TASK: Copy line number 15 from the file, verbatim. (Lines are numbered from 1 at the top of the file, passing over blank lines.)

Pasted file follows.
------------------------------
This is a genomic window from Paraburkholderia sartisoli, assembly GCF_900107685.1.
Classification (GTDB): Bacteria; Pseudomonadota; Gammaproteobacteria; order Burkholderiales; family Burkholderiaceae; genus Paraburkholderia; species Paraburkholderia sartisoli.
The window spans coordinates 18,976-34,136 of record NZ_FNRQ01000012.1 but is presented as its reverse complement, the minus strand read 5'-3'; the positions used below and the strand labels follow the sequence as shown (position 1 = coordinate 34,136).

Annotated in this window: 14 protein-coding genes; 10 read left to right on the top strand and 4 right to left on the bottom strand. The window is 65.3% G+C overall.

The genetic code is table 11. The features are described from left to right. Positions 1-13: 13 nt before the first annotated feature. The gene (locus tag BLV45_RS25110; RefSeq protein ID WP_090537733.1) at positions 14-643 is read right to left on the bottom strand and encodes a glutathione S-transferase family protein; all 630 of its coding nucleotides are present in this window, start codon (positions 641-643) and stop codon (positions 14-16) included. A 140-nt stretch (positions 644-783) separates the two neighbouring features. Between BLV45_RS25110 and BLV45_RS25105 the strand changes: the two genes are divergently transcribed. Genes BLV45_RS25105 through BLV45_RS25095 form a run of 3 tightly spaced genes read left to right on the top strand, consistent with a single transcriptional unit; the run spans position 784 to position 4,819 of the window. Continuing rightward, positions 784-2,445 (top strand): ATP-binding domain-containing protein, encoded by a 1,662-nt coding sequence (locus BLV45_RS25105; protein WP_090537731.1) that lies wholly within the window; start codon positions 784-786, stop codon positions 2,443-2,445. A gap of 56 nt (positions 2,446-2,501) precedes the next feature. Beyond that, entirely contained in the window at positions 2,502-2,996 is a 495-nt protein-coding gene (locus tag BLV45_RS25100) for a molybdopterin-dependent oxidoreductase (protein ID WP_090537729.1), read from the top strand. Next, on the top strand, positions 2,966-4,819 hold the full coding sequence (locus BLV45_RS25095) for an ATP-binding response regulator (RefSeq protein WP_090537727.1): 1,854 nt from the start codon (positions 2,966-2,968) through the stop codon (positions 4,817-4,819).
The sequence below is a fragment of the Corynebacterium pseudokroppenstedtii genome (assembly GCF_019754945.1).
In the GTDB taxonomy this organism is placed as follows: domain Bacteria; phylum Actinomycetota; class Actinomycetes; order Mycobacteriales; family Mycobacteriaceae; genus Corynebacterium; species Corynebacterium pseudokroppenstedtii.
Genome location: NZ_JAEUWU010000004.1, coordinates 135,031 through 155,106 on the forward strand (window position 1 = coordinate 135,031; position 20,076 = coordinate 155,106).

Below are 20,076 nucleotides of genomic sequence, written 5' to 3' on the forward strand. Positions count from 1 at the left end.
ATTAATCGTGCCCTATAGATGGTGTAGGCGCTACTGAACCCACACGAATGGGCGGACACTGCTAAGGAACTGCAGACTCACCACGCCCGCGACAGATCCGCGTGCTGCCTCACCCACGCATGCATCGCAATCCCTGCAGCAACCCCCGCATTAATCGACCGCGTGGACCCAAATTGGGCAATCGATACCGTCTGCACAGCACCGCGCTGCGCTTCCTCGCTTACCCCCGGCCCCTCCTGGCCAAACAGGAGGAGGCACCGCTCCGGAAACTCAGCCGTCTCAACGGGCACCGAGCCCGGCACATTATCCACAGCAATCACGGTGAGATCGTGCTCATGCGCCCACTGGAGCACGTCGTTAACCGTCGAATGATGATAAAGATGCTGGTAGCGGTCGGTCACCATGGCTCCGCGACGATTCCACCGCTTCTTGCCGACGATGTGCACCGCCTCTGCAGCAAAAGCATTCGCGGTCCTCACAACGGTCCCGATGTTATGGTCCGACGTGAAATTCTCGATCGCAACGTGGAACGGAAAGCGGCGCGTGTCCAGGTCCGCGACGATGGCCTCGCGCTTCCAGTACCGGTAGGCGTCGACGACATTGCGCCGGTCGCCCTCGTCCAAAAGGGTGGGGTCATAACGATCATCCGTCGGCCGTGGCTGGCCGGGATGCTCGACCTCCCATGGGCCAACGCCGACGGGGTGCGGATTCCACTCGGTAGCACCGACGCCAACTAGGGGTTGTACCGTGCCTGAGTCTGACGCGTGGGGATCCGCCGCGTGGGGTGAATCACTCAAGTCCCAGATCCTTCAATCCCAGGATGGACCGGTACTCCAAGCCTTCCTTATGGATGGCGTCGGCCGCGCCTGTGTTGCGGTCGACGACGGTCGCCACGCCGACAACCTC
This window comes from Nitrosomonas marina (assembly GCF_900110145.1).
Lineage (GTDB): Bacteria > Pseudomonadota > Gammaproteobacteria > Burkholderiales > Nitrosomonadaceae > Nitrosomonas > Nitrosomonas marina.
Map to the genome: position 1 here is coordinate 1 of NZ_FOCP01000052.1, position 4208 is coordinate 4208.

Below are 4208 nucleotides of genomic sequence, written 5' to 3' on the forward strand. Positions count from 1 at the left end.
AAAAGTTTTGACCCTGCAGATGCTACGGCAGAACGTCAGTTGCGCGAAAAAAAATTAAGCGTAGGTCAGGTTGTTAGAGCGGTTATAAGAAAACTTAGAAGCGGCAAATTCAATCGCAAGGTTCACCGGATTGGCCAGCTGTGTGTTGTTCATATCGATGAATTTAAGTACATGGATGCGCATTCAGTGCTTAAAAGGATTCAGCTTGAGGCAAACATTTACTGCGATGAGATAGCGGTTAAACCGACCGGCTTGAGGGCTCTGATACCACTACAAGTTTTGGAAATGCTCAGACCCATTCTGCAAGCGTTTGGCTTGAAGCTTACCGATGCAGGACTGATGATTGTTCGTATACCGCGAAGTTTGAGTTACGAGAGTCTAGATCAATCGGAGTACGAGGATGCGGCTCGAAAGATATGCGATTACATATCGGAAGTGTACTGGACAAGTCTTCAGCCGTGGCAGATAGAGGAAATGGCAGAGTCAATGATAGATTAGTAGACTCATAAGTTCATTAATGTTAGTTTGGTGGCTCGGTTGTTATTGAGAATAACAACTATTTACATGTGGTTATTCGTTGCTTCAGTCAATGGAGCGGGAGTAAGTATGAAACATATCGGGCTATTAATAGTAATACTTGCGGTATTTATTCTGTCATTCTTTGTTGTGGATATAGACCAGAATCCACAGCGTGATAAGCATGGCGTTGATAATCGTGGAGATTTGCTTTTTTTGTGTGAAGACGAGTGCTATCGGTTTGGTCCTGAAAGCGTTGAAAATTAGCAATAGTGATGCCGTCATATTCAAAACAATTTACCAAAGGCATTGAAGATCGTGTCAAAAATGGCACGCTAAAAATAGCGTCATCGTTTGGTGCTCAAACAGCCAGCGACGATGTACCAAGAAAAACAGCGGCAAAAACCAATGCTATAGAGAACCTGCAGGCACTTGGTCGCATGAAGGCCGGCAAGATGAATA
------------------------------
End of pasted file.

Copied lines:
AAAAGTTTTGACCCTGCAGATGCTACGGCAGAACGTCAGTTGCGCGAAAAAAAATTAAGCGTAGGTCAGGTTGTTAGAGCGGTTATAAGAAAACTTAGAAGCGGCAAATTCAATCGCAAGGTTCACCGGATTGGCCAGCTGTGTGTTGTTCATATCGATGAATTTAAGTACATGGATGCGCATTCAGTGCTTAAAAGGATTCAGCTTGAGGCAAACATTTACTGCGATGAGATAGCGGTTAAACCGACCGGCTTGAGGGCTCTGATACCACTACAAGTTTTGGAAATGCTCAGACCCATTCTGCAAGCGTTTGGCTTGAAGCTTACCGATGCAGGACTGATGATTGTTCGTATACCGCGAAGTTTGAGTTACGAGAGTCTAGATCAATCGGAGTACGAGGATGCGGCTCGAAAGATATGCGATTACATATCGGAAGTGTACTGGACAAGTCTTCAGCCGTGGCAGATAGAGGAAATGGCAGAGTCAATGATAGATTAGTAGACTCATAAGTTCATTAATGTTAGTTTGGTGGCTCGGTTGTTATTGAGAATAACAACTATTTACATGTGGTTATTCGTTGCTTCAGTCAATGGAGCGGGAGTAAGTATGAAACATATCGGGCTATTAATAGTAATACTTGCGGTATTTATTCTGTCATTCTTTGTTGTGGATATAGACCAGAATCCACAGCGTGATAAGCATGGCGTTGATAATCGTGGAGATTTGCTTTTTTTGTGTGAAGACGAGTGCTATCGGTTTGGTCCTGAAAGCGTTGAAAATTAGCAATAGTGATGCCGTCATATTCAAAACAATTTACCAAAGGCATTGAAGATCGTGTCAAAAATGGCACGCTAAAAATAGCGTCATCGTTTGGTGCTCAAACAGCCAGCGACGATGTACCAAGAAAAACAGCGGCAAAAACCAATGCTATAGAGAACCTGCAGGCACTTGGTCGCATGAAGGCCGGCAAGATGAATA